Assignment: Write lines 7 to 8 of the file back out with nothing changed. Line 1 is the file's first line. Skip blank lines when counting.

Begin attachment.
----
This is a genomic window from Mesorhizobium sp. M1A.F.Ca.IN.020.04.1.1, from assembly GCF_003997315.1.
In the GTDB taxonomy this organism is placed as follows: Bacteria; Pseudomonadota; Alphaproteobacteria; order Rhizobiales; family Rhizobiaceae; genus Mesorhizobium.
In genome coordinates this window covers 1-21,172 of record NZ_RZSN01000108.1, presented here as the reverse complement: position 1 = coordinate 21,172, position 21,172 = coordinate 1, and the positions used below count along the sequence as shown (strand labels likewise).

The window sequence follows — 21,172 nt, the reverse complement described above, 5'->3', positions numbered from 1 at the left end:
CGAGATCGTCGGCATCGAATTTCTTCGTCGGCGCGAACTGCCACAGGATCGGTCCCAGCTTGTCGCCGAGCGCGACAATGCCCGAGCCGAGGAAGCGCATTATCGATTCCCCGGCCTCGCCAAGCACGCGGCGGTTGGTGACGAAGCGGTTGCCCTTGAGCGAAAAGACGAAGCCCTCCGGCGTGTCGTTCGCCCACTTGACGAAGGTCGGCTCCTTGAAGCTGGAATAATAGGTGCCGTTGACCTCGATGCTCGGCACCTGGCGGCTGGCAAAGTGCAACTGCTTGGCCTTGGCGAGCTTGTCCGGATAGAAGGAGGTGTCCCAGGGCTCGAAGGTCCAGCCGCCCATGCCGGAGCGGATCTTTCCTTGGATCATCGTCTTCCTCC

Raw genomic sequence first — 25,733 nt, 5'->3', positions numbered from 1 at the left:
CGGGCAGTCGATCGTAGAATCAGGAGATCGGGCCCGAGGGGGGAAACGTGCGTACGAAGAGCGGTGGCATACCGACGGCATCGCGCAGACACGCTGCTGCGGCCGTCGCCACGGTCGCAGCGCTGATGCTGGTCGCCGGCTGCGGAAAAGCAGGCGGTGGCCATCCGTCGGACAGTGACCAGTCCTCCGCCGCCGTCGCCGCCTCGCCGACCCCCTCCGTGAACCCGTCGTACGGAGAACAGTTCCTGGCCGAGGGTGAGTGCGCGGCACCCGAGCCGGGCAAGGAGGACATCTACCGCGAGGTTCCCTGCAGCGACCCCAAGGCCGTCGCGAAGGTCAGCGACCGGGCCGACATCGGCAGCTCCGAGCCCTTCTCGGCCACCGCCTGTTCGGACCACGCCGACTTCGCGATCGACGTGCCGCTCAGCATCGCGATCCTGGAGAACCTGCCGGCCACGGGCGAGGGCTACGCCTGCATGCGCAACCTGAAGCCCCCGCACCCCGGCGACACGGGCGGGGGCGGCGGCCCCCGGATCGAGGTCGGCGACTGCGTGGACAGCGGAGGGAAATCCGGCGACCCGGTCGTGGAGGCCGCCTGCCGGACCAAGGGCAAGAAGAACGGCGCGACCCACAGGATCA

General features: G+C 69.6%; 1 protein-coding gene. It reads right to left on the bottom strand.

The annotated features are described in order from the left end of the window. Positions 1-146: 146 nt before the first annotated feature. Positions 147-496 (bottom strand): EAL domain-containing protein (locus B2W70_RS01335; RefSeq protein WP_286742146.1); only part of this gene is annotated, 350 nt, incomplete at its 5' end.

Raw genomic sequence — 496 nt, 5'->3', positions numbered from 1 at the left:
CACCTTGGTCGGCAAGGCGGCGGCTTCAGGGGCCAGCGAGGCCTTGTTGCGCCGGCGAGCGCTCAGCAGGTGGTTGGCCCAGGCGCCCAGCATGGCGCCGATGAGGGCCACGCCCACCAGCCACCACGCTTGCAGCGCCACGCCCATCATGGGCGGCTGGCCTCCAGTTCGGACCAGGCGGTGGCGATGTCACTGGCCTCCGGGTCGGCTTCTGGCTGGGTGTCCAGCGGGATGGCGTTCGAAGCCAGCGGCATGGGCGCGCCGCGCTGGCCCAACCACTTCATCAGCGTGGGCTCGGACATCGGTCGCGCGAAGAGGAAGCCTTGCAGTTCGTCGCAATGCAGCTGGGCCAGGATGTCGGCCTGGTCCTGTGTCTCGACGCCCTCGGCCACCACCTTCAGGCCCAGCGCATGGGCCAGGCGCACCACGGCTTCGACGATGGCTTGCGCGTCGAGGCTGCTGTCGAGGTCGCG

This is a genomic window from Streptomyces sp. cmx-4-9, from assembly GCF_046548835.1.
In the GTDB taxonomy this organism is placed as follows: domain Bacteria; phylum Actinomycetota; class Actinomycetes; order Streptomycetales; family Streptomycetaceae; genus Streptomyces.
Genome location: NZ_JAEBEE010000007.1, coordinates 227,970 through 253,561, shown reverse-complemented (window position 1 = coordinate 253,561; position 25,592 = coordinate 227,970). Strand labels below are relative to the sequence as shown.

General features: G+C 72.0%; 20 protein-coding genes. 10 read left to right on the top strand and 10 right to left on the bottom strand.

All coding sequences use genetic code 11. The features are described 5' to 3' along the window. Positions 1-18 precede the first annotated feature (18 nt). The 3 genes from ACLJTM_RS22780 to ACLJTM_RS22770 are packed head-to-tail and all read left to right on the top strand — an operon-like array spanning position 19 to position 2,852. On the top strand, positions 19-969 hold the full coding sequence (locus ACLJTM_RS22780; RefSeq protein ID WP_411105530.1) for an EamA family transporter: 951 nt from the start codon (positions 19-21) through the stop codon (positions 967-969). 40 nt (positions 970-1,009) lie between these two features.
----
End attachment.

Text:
CGGGCAGTCGATCGTAGAATCAGGAGATCGGGCCCGAGGGGGGAAACGTGCGTACGAAGAGCGGTGGCATACCGACGGCATCGCGCAGACACGCTGCTGCGGCCGTCGCCACGGTCGCAGCGCTGATGCTGGTCGCCGGCTGCGGAAAAGCAGGCGGTGGCCATCCGTCGGACAGTGACCAGTCCTCCGCCGCCGTCGCCGCCTCGCCGACCCCCTCCGTGAACCCGTCGTACGGAGAACAGTTCCTGGCCGAGGGTGAGTGCGCGGCACCCGAGCCGGGCAAGGAGGACATCTACCGCGAGGTTCCCTGCAGCGACCCCAAGGCCGTCGCGAAGGTCAGCGACCGGGCCGACATCGGCAGCTCCGAGCCCTTCTCGGCCACCGCCTGTTCGGACCACGCCGACTTCGCGATCGACGTGCCGCTCAGCATCGCGATCCTGGAGAACCTGCCGGCCACGGGCGAGGGCTACGCCTGCATGCGCAACCTGAAGCCCCCGCACCCCGGCGACACGGGCGGGGGCGGCGGCCCCCGGATCGAGGTCGGCGACTGCGTGGACAGCGGAGGGAAATCCGGCGACCCGGTCGTGGAGGCCGCCTGCCGGACCAAGGGCAAGAAGAACGGCGCGACCCACAGGATCA

General features: G+C 69.6%; 1 protein-coding gene. It reads right to left on the bottom strand.